There were several aspects of pasta making that would play a significant role in the supply chain. One of the big things is the amount of space it takes to mass-produce pasta. Due to the number of different machines needed for different shapes of pasta, the number of raw materials used on a daily basis, and the space required for the drying process. All of these limit the flexibility of the company to meet significantly varying order needs. There isn’t just the issue of the workforce to meet increased production needs, but rather there’s not the physical space to increase production. Another important issue in terms of supply management concerns the amount of financial investment in the production of pasta, i.e., the cost manufacturer is to pay in order to launch the production process on demand. Thus, it is of crucial importance for the company to establish a proper pattern of supply in order to develop a beneficial and scheduled system of manufacturing process instead of starting the process any time demand emerges.
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One of the main problems the JITD program was designed to solve was the huge demand variations, also known as the bullwhip effect. These variations resulted in several problems, including distributor-customer stock-out rates of about 6%, the strain on the manufacturing to meet varied demand, and high inventory levels for both Barilla SpA centers and distributors. This was all significantly cutting into profit. Subsequently, the overall process of manufacturing has begun to affect the profit rate, as the scope of manufacturing is quite large and expensive to sustain. With the increasing impact of the bullwhip effect, the patterns of manufacturing have become inconsistent, and the paradigm of supply-demand and in-stock storage has become vague.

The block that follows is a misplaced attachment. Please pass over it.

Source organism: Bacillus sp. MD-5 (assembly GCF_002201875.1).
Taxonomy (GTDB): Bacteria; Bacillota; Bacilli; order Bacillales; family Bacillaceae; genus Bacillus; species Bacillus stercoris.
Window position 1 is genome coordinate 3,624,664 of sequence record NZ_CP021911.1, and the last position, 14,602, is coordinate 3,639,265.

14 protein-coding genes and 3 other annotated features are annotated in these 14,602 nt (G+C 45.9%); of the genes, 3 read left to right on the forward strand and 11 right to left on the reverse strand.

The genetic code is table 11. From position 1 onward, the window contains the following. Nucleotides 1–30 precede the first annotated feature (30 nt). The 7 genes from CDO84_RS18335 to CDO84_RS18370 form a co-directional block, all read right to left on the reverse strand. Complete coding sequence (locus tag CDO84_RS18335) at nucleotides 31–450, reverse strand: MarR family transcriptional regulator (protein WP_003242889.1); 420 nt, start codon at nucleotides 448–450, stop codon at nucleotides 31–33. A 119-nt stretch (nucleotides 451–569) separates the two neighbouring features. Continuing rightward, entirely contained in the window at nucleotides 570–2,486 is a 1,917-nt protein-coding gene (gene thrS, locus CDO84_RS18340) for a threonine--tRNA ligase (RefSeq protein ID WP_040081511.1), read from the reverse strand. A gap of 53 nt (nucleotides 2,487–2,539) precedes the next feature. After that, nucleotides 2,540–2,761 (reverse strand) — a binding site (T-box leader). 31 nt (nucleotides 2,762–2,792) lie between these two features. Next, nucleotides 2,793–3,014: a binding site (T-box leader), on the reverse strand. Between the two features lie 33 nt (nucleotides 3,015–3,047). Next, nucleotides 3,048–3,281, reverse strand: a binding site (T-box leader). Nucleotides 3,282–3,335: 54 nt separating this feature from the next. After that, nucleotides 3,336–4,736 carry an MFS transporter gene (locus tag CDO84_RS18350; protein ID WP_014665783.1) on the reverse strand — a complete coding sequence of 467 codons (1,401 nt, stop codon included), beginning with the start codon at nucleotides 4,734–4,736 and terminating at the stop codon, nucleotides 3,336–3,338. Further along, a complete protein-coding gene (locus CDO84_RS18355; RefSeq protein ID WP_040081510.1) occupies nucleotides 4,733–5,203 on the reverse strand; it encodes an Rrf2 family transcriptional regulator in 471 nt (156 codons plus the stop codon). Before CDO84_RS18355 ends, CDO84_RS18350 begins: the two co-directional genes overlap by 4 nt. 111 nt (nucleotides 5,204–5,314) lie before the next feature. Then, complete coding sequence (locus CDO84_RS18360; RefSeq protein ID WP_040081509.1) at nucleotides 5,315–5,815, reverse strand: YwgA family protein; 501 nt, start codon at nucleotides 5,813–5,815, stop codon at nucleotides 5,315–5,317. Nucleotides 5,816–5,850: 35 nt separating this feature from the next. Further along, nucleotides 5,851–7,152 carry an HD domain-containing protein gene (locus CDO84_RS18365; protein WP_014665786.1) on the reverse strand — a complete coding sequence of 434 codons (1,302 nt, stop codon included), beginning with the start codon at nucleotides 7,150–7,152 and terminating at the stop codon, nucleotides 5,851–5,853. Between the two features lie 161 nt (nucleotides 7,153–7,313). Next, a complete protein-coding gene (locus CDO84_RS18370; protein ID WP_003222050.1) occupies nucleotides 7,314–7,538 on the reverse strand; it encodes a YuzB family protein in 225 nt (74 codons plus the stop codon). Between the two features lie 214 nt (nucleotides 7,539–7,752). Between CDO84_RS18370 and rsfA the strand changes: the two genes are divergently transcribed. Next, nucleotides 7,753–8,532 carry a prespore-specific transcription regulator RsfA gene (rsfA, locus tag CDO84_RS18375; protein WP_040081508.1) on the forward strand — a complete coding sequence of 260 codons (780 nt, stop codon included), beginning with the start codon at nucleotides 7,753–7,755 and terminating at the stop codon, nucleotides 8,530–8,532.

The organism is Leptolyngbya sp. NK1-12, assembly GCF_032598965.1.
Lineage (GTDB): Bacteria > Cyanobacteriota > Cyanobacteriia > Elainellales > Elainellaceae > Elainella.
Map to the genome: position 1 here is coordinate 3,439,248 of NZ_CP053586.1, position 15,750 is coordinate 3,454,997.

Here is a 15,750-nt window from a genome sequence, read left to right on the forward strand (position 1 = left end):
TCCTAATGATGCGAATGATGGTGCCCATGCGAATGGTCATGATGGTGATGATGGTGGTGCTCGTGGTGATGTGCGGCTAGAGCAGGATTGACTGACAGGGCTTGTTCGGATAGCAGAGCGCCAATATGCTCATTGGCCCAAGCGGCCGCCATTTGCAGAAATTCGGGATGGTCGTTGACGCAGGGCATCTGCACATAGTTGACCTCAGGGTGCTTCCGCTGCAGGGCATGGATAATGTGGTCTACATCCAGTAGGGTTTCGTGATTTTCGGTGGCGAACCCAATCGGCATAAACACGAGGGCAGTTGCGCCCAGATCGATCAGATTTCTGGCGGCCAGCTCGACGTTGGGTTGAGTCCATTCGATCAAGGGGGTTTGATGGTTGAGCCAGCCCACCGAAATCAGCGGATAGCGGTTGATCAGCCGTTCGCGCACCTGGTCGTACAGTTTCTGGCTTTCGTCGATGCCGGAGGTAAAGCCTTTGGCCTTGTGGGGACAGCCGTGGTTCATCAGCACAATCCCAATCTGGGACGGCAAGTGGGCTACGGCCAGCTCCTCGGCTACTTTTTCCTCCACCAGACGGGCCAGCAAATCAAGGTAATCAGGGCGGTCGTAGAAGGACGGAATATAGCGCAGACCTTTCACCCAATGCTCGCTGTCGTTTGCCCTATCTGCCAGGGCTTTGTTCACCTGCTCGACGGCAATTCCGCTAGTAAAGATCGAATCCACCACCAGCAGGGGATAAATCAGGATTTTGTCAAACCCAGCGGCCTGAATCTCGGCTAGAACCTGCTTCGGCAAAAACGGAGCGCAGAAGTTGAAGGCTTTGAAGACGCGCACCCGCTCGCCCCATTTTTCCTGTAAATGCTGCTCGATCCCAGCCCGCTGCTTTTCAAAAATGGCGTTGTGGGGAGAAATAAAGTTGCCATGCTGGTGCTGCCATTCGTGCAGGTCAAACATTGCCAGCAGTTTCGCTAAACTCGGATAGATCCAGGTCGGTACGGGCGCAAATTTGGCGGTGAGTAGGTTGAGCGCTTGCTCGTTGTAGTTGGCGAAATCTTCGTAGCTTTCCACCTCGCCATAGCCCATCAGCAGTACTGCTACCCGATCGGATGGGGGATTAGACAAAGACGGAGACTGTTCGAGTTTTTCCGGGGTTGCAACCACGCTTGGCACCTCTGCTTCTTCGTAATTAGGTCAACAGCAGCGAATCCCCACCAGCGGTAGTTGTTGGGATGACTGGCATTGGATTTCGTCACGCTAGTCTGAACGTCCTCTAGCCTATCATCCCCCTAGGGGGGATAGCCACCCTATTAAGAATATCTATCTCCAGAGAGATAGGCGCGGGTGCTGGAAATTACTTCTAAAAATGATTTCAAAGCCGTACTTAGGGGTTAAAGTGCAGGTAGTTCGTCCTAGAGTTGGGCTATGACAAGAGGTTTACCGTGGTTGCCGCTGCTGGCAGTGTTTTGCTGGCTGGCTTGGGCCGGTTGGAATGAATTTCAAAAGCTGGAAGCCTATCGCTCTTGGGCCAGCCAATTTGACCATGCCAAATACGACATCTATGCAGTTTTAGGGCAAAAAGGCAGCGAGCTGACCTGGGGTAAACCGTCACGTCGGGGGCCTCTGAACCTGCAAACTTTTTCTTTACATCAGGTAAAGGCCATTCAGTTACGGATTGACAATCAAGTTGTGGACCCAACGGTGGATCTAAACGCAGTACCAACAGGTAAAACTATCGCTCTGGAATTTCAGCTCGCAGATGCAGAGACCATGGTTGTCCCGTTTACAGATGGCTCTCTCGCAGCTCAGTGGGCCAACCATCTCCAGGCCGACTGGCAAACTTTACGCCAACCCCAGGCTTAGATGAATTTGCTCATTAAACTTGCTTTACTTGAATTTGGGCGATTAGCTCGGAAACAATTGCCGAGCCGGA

With a large variety of dry products (more than 800 SKUs) and constant promotions, Barilla’s demand variability remains high. As shown in Exhibit 12, the weekly demand for one of Barilla’s distribution centers has a mean of 300 quintals and a standard deviation of 227 quintals. To counter the demand variations, both Barilla and its distributors implement high safety stock, which merely covers the weakness of the system at the cost of inefficient inventory management. However, Barilla’s buyers still experience recurrent stock-outs. As shown in Exhibit 13, one of Barilla’s distribution centers experiences as high as a 9% weekly stock out rate.
|Supply consistency||Increase of competition in the market|
|Fewer expenses on the manufacturing process||Responsibility allocation uncertainty|
|A better perspective of the market and product demand||More rigid risk management framework, i.e., inability to respond to the force majeure supply demand|
|Supply consistency||Privacy concerns|
|Shared responsibility on the supply management||Extremely high dependence on the supplier|
|More efficient management of the stock inventory||Risky cooperation model, necessity to develop explicit risk management strategies|
|Problem||Internal/External||How to Address|
|Lack of buy-in from GDs and ODs||External||This was probably the main issue brought up in the case. Barilla was unable to get enough support from any of their distributors to test the idea. I think there are two things Barilla could do to address this issue. The first would be to use the information Marconi was willing to sell Barilla to start developing their JITD system. The other would be to use the Barilla run depots as a proof of concept to convince outside distributors of the benefits of the system.|
|Lack of support from Barilla sales employees||Internal||The company met a lot of resistance from internal employees regarding this idea. Similar to the problem above, the best way to address this is to discuss their reservations, explain the benefits, and then back up the claims with a proof of concept.|
|Lack of proper forecasting tools within the company||Internal||Considering the scenario that some of Barilla’s GDs and ODs are willing to cooperate, the enterprise has a problem implementing the proper forecasting system that would work efficiently. In order to resolve the issue, Barilla’s management has to conduct thorough research on the existing databases within the GDs and ODs working with the company. In such a way, potential clients will find it more beneficial, as they would have the ability to work with a familiar system and synchronize the data efficiently.|